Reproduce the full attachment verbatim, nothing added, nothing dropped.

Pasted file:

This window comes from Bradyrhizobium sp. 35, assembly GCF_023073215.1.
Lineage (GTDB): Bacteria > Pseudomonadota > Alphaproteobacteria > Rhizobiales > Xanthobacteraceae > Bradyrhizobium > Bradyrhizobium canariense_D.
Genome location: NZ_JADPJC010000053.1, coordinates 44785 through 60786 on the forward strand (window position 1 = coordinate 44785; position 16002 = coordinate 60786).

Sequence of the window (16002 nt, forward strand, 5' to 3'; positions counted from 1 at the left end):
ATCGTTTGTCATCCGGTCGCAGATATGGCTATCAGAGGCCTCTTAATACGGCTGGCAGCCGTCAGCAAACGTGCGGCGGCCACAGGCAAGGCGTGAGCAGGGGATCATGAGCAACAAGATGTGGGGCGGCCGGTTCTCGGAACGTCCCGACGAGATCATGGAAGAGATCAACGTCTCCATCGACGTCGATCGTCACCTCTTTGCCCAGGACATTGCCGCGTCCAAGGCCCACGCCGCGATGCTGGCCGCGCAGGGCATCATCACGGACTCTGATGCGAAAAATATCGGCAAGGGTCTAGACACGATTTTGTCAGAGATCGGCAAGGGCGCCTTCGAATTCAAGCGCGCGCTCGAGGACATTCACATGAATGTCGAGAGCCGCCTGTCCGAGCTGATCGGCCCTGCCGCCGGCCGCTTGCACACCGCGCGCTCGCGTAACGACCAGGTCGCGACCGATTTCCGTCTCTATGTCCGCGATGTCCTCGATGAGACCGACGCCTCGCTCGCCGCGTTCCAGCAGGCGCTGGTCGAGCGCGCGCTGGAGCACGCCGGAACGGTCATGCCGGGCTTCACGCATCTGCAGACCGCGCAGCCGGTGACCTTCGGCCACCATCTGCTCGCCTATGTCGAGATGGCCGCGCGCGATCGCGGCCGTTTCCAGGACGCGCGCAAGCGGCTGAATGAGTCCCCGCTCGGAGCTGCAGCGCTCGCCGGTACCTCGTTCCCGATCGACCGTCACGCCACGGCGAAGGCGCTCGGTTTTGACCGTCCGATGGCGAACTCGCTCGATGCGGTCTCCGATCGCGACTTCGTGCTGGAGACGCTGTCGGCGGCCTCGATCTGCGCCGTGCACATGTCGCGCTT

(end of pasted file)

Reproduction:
This window comes from Bradyrhizobium sp. 35, assembly GCF_023073215.1.
Lineage (GTDB): Bacteria > Pseudomonadota > Alphaproteobacteria > Rhizobiales > Xanthobacteraceae > Bradyrhizobium > Bradyrhizobium canariense_D.
Genome location: NZ_JADPJC010000053.1, coordinates 44785 through 60786 on the forward strand (window position 1 = coordinate 44785; position 16002 = coordinate 60786).

Sequence of the window (16002 nt, forward strand, 5' to 3'; positions counted from 1 at the left end):
ATCGTTTGTCATCCGGTCGCAGATATGGCTATCAGAGGCCTCTTAATACGGCTGGCAGCCGTCAGCAAACGTGCGGCGGCCACAGGCAAGGCGTGAGCAGGGGATCATGAGCAACAAGATGTGGGGCGGCCGGTTCTCGGAACGTCCCGACGAGATCATGGAAGAGATCAACGTCTCCATCGACGTCGATCGTCACCTCTTTGCCCAGGACATTGCCGCGTCCAAGGCCCACGCCGCGATGCTGGCCGCGCAGGGCATCATCACGGACTCTGATGCGAAAAATATCGGCAAGGGTCTAGACACGATTTTGTCAGAGATCGGCAAGGGCGCCTTCGAATTCAAGCGCGCGCTCGAGGACATTCACATGAATGTCGAGAGCCGCCTGTCCGAGCTGATCGGCCCTGCCGCCGGCCGCTTGCACACCGCGCGCTCGCGTAACGACCAGGTCGCGACCGATTTCCGTCTCTATGTCCGCGATGTCCTCGATGAGACCGACGCCTCGCTCGCCGCGTTCCAGCAGGCGCTGGTCGAGCGCGCGCTGGAGCACGCCGGAACGGTCATGCCGGGCTTCACGCATCTGCAGACCGCGCAGCCGGTGACCTTCGGCCACCATCTGCTCGCCTATGTCGAGATGGCCGCGCGCGATCGCGGCCGTTTCCAGGACGCGCGCAAGCGGCTGAATGAGTCCCCGCTCGGAGCTGCAGCGCTCGCCGGTACCTCGTTCCCGATCGACCGTCACGCCACGGCGAAGGCGCTCGGTTTTGACCGTCCGATGGCGAACTCGCTCGATGCGGTCTCCGATCGCGACTTCGTGCTGGAGACGCTGTCGGCGGCCTCGATCTGCGCCGTGCACATGTCGCGCTT